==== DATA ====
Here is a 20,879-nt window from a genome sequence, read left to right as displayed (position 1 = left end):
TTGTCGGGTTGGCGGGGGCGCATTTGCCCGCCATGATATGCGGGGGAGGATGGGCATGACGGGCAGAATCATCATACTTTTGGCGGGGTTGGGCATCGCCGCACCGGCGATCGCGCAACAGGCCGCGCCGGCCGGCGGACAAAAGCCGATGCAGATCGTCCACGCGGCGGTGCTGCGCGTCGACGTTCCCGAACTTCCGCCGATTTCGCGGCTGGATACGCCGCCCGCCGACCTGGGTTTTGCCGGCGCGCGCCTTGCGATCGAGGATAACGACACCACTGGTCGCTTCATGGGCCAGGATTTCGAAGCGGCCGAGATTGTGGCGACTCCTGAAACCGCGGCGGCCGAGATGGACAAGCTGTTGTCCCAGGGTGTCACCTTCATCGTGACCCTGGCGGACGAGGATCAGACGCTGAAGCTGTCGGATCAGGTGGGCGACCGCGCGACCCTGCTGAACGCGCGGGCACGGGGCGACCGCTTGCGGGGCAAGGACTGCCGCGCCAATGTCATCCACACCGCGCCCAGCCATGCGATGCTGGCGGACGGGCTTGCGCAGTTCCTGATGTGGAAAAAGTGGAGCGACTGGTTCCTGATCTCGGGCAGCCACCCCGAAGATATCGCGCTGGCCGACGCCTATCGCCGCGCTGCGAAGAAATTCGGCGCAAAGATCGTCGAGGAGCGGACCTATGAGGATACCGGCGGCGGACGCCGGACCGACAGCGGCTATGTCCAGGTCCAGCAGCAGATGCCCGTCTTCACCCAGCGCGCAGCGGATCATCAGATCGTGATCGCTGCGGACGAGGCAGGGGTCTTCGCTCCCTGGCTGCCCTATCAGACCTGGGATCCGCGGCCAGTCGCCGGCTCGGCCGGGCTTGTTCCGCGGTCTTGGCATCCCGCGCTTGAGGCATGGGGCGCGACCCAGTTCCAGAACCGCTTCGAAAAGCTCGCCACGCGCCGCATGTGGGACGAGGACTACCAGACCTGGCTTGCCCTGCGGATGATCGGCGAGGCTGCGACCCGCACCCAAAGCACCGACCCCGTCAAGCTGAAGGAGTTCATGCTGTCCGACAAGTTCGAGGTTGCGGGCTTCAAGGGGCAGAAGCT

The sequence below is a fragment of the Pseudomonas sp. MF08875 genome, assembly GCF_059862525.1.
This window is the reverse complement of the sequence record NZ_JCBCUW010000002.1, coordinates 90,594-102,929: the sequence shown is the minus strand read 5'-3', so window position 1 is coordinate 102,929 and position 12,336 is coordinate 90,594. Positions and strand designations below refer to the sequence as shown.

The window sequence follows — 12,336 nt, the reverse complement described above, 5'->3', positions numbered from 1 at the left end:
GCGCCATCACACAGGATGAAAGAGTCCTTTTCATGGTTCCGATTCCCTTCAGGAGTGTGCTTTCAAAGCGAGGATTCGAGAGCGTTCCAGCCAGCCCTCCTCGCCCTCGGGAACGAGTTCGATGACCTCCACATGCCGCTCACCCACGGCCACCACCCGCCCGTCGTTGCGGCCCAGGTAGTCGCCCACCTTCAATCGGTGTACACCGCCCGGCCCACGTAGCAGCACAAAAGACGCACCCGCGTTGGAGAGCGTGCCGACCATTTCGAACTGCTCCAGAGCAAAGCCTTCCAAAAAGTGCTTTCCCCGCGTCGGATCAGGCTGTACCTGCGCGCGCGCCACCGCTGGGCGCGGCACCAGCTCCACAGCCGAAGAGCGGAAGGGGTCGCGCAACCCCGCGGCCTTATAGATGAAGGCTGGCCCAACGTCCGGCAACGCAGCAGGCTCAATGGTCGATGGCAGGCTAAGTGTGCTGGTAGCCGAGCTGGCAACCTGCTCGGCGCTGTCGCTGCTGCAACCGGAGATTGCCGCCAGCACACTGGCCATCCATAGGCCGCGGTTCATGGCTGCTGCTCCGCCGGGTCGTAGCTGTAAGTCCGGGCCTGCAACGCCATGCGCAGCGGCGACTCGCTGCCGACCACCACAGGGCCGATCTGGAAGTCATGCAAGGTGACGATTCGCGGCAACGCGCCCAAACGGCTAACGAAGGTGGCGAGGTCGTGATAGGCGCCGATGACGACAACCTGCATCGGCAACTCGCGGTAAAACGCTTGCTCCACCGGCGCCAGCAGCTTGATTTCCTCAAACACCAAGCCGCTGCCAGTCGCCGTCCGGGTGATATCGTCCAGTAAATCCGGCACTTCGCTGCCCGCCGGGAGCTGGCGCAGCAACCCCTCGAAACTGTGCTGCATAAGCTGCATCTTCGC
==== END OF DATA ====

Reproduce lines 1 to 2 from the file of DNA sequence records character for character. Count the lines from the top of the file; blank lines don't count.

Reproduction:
Here is a 20,879-nt window from a genome sequence, read left to right as displayed (position 1 = left end):
TTGTCGGGTTGGCGGGGGCGCATTTGCCCGCCATGATATGCGGGGGAGGATGGGCATGACGGGCAGAATCATCATACTTTTGGCGGGGTTGGGCATCGCCGCACCGGCGATCGCGCAACAGGCCGCGCCGGCCGGCGGACAAAAGCCGATGCAGATCGTCCACGCGGCGGTGCTGCGCGTCGACGTTCCCGAACTTCCGCCGATTTCGCGGCTGGATACGCCGCCCGCCGACCTGGGTTTTGCCGGCGCGCGCCTTGCGATCGAGGATAACGACACCACTGGTCGCTTCATGGGCCAGGATTTCGAAGCGGCCGAGATTGTGGCGACTCCTGAAACCGCGGCGGCCGAGATGGACAAGCTGTTGTCCCAGGGTGTCACCTTCATCGTGACCCTGGCGGACGAGGATCAGACGCTGAAGCTGTCGGATCAGGTGGGCGACCGCGCGACCCTGCTGAACGCGCGGGCACGGGGCGACCGCTTGCGGGGCAAGGACTGCCGCGCCAATGTCATCCACACCGCGCCCAGCCATGCGATGCTGGCGGACGGGCTTGCGCAGTTCCTGATGTGGAAAAAGTGGAGCGACTGGTTCCTGATCTCGGGCAGCCACCCCGAAGATATCGCGCTGGCCGACGCCTATCGCCGCGCTGCGAAGAAATTCGGCGCAAAGATCGTCGAGGAGCGGACCTATGAGGATACCGGCGGCGGACGCCGGACCGACAGCGGCTATGTCCAGGTCCAGCAGCAGATGCCCGTCTTCACCCAGCGCGCAGCGGATCATCAGATCGTGATCGCTGCGGACGAGGCAGGGGTCTTCGCTCCCTGGCTGCCCTATCAGACCTGGGATCCGCGGCCAGTCGCCGGCTCGGCCGGGCTTGTTCCGCGGTCTTGGCATCCCGCGCTTGAGGCATGGGGCGCGACCCAGTTCCAGAACCGCTTCGAAAAGCTCGCCACGCGCCGCATGTGGGACGAGGACTACCAGACCTGGCTTGCCCTGCGGATGATCGGCGAGGCTGCGACCCGCACCCAAAGCACCGACCCCGTCAAGCTGAAGGAGTTCATGCTGTCCGACAAGTTCGAGGTTGCGGGCTTCAAGGGGCAGAAGCT